December is looming and as usual I’m racing to catch up in the garden. This year has been great for roses, they handle drought as well as any other flowering shrub and indeed better than many, but modern bush roses need pruning several times over summer to keep blooming.
This is an easy job for a quiet evening. Cut stems well below the dead heads, say by around 30 centimetres – pretend you’re picking flowers for the house. Start now and your roses should produce another couple of flushes before autumn. If like me you’re a propagation tragic, cuttings of the just-flowered shoot, that include a small section of older wood from which the shoot arose, often root readily at this time of year.
If the whole thought of regular rose pruning fills you with horror, many old-fashioned and species roses flower only once and therefore need pruning only once, after flowering, or indeed left to expand and take over your garden. For rose-tinted inspiration, visit the gorgeous Heritage Rose Garden at Saumarez Homestead, Armidale.
Spring flowering shrubs like Mock Orange (Philadelphus coronarius), Beauty Bush (Kolkwitzia amabilis) and lilacs (Syringa) can be cut back now as their flowers fade. The first two are easy, simply remove the oldest flowering shoots, the ones with the densest network of branches, from near the base of the plant.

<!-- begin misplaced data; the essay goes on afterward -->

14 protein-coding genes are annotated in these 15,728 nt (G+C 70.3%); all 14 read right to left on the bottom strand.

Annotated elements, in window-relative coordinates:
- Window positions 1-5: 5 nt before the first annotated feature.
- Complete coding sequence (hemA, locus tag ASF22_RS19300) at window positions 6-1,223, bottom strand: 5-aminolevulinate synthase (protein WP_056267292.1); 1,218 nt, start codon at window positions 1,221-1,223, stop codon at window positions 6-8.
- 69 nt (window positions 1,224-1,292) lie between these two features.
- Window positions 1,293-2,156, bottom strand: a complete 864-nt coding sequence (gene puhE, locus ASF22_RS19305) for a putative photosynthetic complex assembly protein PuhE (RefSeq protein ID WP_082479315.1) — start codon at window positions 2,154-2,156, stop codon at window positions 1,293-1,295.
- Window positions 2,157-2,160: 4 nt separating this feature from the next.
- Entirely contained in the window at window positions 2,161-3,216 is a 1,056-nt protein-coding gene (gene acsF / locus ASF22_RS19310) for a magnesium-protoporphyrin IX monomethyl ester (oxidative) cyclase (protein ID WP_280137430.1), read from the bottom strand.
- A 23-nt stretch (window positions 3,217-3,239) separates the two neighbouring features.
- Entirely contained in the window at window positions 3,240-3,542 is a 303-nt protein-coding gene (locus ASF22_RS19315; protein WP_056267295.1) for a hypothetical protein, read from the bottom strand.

Lilacs can be left for four or five years after planting but after that you may remove the spent flower heads at the first leaves below the cluster. As shrubs age you’ll need to remove a few of the oldest branches each year or the plants become enormous and bloom miles above your head.
Branches of evergreen Californian Lilac (Ceanothus) and native Mint Bush (Prostanthera) can be cut back by about one third when they have finished flowering, to prevent them from becoming leggy and brittle. The tips make great cuttings but it’s my sad experience that if I start slotting in cuttings when I’m pruning, neither job gets done properly. Better stick to one thing at a time – do the cuttings tomorrow.
What you don’t do in a garden can be as important as what you do. Don’t plant anything between now and March, it’s virtually impossible to keep anything alive during a hot dry summer unless you stand over it with a watering can 24/7. New acquisitions are better off in pots in the shade though they’ll still need regular watering. If you look round the garden carefully at this time of year you often find seedlings of trees and shrubs. To be sure of recognising them if you want to lift and replant in autumn or winter, label them now.